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Waking Up in Sydney
Thursday 20th January 2011 – Sydney, Australia
After the long journey from the past two days, I could be forgiven for wanting a lay in this morning. In fact, by the time I actually woke up, there was not a lot of the morning left. I had slept well, and felt the urge to get up out of bed and begin the sightseeing of this city that I had only dreamt of up until now. Even though I was in Sydney, I hadn’t seen any of it yet, and that will never do.
I acquired a map from the reception and headed out, instantly aware of the heat. I stopped to grab another pricey bottle of water before setting off towards the centre. I didn’t know what I wanted to see first, so I just walked in the direction of the green bits on the map, the parks. I thought this would be nice for the first day.
I found myself in Hyde Park before too long, and recognised how alien I was at this point. I had pale, English skin, and sweat pouring down my face. I felt like I had ran the whole way there, but the reality was that I was just not acclimatised to this weather. The beautiful people all around me gave me hope that I should one day be as brown and healthy-looking. Today, though, I stuck out like a sore thumb.
I walked to Woolloomooloo Bay for outstanding views out around the city, and towards the Opera House and Sydney Harbour Bridge. The sun was shining and the sky was blue, and here I was standing and staring at the iconic landmarks, thinking that only a couple of days ago I was on the other side of the world thinking about this moment. I had arrived in Australia, and I was going to make damn sure I enjoyed every second of it. I carried on walking around the city and stopped for a rest by the water feature, and watched the countless tourist taking photos of themselves by the fountain. I laugh, but I did the same thing. It was great to see the older generation sat around a giant chess board on the ground, watching as two combatants went head to head under the shade from the tall trees behind. I sat for a while, though I know nothing of the rules of chess.
I came back to the hostel for a much needed siesta and spent a while relaxing until the evening. I went out to eat with a couple of the guys in the hostel, and we chose a place in Kings Cross offering 10 dollar steaks and entertainment. It sounded fine, so we found our table, ordered a schooner, and waited for the entertainment to begin.
Our meal came, and it looked incredible, and at this point the entertainment began, although I’m not so sure entertainment is the word I would use to describe it. A man in drag read out some numbers in a lottery, told a few jokes that had a couple of people in stitches, then left the building. If anyone reading this has been to Kings Cross, you will not be surprised at any of this, as it is the norm once the sun goes down. At night, Kings Cross primarily consists of cross-dressers, ladies of the night, and tourists looking to have a wild night. I wondered what I had let myself in for.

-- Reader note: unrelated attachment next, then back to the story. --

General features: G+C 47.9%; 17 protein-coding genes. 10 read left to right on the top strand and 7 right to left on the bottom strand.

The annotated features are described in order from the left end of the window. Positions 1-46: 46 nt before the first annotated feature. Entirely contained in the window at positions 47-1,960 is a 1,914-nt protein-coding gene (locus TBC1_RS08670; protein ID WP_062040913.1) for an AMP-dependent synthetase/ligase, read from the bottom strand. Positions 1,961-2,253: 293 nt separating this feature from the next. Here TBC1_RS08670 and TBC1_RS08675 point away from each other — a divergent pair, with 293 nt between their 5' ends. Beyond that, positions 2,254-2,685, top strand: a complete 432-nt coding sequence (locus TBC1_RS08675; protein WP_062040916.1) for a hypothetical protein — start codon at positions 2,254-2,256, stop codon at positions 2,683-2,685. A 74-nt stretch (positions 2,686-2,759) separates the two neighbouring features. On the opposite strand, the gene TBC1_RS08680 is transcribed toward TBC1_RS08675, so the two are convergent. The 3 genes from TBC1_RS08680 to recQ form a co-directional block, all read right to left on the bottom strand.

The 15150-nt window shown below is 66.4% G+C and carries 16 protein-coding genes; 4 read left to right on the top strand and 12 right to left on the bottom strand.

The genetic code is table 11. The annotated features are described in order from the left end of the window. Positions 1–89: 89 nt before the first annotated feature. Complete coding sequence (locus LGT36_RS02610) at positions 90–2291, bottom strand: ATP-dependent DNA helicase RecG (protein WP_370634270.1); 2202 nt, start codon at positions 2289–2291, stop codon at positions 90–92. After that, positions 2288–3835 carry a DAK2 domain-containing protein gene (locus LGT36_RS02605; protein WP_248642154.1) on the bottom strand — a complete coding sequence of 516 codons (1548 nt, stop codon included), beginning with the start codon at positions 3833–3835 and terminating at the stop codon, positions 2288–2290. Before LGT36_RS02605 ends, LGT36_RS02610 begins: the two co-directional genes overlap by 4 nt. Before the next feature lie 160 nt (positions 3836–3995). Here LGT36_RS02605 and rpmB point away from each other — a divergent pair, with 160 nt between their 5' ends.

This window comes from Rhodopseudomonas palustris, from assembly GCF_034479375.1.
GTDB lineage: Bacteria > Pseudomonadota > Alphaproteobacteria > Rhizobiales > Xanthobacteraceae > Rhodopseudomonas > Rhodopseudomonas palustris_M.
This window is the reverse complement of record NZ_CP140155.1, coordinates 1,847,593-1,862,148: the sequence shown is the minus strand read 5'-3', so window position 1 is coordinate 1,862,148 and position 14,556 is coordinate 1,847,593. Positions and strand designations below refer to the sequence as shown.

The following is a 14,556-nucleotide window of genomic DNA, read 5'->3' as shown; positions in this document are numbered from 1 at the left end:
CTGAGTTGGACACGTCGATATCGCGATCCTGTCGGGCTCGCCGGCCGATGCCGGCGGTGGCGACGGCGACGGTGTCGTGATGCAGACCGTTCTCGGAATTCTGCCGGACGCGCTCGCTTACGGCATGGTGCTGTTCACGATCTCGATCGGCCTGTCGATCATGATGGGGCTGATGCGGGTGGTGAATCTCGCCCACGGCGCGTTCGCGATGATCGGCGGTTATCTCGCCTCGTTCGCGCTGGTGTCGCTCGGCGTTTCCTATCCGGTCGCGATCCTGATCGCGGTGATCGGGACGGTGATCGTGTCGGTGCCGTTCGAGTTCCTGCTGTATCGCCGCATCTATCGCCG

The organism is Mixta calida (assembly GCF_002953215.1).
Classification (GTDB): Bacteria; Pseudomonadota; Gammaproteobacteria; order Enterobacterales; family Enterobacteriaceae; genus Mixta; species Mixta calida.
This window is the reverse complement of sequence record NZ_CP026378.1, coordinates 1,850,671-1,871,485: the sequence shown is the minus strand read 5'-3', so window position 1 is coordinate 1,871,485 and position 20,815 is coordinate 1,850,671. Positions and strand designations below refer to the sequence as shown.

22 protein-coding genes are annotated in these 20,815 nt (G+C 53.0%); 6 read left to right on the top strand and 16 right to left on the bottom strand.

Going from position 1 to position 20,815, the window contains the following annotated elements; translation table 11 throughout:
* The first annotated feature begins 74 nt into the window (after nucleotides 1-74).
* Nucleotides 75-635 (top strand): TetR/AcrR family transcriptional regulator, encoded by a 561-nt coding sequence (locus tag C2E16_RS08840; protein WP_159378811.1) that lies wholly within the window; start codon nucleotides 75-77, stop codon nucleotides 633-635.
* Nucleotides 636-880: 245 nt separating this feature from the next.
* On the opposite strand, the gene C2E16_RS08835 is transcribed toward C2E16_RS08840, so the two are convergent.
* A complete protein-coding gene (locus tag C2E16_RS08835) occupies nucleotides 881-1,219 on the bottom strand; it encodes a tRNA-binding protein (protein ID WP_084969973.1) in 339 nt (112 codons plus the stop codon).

After our impressive meal, the three of us headed down to the Botanic Garden to take a look at the Opera House and the Bridge at night, as we were hoping it would all be lit up. It wasn’t, but the views of the city all lit up were enough to make the walk worthwhile. Admittedly, anything that differs from my home town back in England is worth seeing. It felt so good to be here, and to be meeting cool people already.
In the Botanic Gardens they have an outdoor cinema screen that they put up at night for film lovers, and on this particular night they were showing Inception. It’s a film I like, and we sat on the steps behind the cinema watching the film through the trees, all the while large bats flying about our heads. It was slightly surreal, but something I could get very use to.
Our walk back to our hostel was interrupted when a Possum jumped out in front of us, much to the horror of one of the guys who yelled
Run! These things attack you! Having been unaware at this point that we had been confronted by the animal, the other guy and myself froze to heed the warning, but stopped when we glimpsed the animal scurrying off past us. I’m ashamed to admit that for a brief moment I felt a little weary of the animal, having never seen one before, but I would like it to be known that I didn’t run, but stood my ground, honestly!
After our encounter, we saw bright lights from a nearby bar offering live music and cheap drinks; we didn’t need any more persuasion. Ironically, the second we walked in, the music stopped. And I don’t mean everybody stopped talking and all looked around at us – as if we were villains in a Wild West movie – but the band had just finished playing. We did feel a little as though we were being observed though, by one guy in particular. We didn’t care much. We just sat down for another schooner – although, cheap it most certainly was not – and saw in the remainder of the evening.
The first full day in Australia had been a good one for me, and I had the sun-burn to show for it. I was enjoying myself, and that’s all that matters in my book. With day 1 over, I was excited at what lay ahead on my path through this great land.
Written by Daniel Stevens,
Founder of Roundtheworldtrip.org.
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